U.S./Latin America as System – Complicity, injustice, and hope out of chaos

Complicity – U.S. intervention and the collapse of a region
René Girard, in Violence and the Sacred, writes “The god who has appeared malleable and complaisant, a willing servant of mankind, always manages to slip away at the last moment, leaving destruction in his wake” (Girard, 143). This quote seems a strikingly accurate likeness of United States political and economic intervention in Latin America. U.S. and international influences appeared on the surface to be “informal” and cooperative; influence as “new-model imperialism” was touted as a “civilizing mission…a blessing to the dominated countries” (Galeano, 207). As the Girard quote above suggests, however, the pretense of blessing swiftly disappeared, leaving broken and dependent countries behind. Multinational industry and corporations, the International Monetary Fund (IMF) and World Bank, and other international powers all joined in a promise of development and stability for Latin America. What remains of this promise is evident in the human cost of failed economic and often violent political interventions.

Injustice – The human cost of a corrupt system
The widespread intervention of U.S. and international financial interests in Latin America has had shocking consequences for human dignity in the region. In Brazil, economic failures linked to the interference of multinational corporations led to widespread poverty and the brutal suppression of groups seeking economic justice and equality (Galeano, 212). International Monetary Fund policies, heralded as the saving grace for the economically isolated, weakened Latin American states to the point of and over the brink of collapse. The human cost of these “saving” policies was, and continues to be, crippling poverty and violent internal conflict (Galeano, 221). Without self-sustaining industry and production to create jobs, even the human capital of the Latin American population – educated scientists and technicians – is drained from the continent. International promises that wealth would eventually reach the entirety of a country’s population continue to ring hollow in the ears of the millions of people living in abject poverty. The inequality gap between the rich and poor continues to widen.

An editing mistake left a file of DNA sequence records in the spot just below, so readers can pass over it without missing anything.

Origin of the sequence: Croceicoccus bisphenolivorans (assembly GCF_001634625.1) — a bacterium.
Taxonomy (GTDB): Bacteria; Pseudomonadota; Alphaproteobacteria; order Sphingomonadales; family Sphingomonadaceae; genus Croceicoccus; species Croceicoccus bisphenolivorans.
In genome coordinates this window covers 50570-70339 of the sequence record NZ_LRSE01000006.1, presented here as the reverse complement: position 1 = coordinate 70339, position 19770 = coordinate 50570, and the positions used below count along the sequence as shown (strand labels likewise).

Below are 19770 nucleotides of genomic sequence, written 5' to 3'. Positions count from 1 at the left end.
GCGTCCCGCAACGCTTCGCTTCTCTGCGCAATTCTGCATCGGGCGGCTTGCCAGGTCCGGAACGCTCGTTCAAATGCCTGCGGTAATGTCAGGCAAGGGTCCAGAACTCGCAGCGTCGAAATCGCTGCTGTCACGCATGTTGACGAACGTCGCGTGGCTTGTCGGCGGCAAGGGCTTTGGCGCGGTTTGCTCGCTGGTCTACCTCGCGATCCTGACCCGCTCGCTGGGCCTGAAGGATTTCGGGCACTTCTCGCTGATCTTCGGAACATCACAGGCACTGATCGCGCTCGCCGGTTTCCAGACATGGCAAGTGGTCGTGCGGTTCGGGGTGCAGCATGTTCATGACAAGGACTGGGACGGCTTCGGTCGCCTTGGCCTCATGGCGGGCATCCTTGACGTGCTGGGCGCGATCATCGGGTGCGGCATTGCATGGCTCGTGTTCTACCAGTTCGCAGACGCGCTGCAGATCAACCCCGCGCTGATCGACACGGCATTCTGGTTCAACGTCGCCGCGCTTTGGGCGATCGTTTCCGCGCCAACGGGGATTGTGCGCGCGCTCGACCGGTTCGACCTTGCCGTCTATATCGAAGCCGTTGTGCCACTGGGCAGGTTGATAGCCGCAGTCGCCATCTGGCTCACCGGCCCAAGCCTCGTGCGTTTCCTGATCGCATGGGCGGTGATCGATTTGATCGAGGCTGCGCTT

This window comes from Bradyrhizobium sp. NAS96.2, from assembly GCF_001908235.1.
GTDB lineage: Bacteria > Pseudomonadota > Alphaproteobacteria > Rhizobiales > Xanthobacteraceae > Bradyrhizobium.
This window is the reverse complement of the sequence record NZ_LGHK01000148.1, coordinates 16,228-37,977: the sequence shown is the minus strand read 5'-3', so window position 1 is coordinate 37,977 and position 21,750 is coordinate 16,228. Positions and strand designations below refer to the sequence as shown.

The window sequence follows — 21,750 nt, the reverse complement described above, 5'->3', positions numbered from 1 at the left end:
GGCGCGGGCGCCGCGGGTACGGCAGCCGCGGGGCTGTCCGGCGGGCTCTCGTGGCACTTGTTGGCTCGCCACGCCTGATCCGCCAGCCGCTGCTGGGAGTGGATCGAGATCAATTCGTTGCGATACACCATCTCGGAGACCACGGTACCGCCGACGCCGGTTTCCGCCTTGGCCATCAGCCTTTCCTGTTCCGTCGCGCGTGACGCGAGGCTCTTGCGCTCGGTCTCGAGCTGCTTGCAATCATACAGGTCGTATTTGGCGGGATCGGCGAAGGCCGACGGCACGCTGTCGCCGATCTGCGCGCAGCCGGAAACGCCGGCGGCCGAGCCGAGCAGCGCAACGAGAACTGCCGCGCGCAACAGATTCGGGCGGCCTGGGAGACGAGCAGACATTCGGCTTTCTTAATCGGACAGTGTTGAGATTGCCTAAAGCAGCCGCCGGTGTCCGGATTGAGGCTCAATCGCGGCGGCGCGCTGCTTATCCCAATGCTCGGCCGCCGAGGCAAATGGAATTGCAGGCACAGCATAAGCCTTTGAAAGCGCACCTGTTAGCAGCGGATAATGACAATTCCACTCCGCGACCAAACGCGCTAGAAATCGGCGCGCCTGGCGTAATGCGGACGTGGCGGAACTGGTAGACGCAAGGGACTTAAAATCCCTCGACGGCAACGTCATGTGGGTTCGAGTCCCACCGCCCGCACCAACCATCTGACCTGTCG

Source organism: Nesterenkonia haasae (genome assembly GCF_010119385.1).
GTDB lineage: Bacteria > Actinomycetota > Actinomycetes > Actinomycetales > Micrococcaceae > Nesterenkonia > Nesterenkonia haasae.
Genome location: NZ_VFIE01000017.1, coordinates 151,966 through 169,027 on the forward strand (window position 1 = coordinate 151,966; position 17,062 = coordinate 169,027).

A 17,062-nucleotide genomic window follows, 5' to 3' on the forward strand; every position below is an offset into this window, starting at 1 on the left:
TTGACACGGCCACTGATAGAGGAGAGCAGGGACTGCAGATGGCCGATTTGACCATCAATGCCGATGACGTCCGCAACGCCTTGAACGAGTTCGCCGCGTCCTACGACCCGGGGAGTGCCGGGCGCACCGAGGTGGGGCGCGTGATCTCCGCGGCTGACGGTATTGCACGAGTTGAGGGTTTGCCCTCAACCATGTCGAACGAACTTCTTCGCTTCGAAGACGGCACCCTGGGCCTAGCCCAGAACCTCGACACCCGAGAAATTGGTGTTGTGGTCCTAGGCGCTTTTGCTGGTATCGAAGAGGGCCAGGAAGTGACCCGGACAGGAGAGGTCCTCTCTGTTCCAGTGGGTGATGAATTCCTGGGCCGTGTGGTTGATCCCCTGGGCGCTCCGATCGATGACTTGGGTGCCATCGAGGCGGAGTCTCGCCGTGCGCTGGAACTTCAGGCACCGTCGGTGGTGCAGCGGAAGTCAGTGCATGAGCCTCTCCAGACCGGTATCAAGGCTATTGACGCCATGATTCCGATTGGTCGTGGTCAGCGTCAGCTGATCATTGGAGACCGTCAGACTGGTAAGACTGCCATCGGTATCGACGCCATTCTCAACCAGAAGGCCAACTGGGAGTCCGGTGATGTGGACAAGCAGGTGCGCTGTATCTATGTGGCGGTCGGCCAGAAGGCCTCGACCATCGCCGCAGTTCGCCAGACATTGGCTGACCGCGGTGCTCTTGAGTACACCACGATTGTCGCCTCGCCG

Hope out of chaos – Christ as a liberating force
Out of chaos and broken promises, the voices of the most vulnerable have found power in the message and promise of the Gospel. Theology in the Latin American context is one that seeks to “take seriously the suffering of the innocent” as the only way to “speak out of their hope” (Gutierrez, 319). The only fitting theology is one of liberation. A liberating theology necessarily locates itself in the tangible realities of human suffering. In a world dominated by broken promises, Latin American liberation theology raises its voice amidst the deepest of suffering – proclaiming the promise and power of God’s love and a call for justice. Latin America’s Christians bear witness to a history of suffering and call for the world to recognize its complicity in the destruction of human life. The message of liberation theology in Latin America reveals a God who brings not devastation and abandonment, but one whose ultimate and infinite plan for human history is one of fullness, shalom, and grace.

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